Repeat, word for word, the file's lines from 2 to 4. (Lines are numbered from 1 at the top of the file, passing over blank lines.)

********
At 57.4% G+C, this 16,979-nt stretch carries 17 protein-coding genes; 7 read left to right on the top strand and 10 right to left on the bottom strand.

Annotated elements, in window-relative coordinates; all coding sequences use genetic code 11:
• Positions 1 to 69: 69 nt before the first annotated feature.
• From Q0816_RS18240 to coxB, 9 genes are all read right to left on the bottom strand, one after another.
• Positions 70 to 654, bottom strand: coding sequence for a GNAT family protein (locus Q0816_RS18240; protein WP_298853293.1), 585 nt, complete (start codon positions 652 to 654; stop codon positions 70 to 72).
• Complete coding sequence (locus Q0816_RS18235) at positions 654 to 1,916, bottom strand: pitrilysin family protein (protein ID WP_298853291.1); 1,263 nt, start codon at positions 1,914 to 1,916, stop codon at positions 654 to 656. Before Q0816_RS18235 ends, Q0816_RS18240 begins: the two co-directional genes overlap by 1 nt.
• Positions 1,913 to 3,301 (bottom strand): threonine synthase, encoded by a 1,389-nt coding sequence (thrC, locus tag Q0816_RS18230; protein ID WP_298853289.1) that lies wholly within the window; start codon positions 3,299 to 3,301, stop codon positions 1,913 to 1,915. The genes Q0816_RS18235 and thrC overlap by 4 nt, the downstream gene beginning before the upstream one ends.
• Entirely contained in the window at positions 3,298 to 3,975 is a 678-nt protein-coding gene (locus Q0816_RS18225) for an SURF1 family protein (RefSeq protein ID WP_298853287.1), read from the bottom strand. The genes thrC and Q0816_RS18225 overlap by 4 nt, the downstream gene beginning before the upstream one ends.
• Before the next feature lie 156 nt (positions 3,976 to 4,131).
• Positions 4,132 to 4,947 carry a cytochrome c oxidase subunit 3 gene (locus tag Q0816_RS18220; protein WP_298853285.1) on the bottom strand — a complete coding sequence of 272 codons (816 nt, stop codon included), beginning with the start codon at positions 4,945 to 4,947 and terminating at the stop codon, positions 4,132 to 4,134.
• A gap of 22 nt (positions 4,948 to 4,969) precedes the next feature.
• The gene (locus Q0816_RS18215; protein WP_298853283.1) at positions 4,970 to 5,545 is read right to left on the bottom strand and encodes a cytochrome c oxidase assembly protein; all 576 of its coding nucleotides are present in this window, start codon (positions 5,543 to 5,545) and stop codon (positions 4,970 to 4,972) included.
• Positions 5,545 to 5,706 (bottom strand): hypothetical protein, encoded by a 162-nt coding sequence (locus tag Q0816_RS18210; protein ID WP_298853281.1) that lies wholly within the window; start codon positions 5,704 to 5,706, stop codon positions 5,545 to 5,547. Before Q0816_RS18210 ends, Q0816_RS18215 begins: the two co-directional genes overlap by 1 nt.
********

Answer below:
Annotated elements, in window-relative coordinates; all coding sequences use genetic code 11:
• Positions 1 to 69: 69 nt before the first annotated feature.
• From Q0816_RS18240 to coxB, 9 genes are all read right to left on the bottom strand, one after another.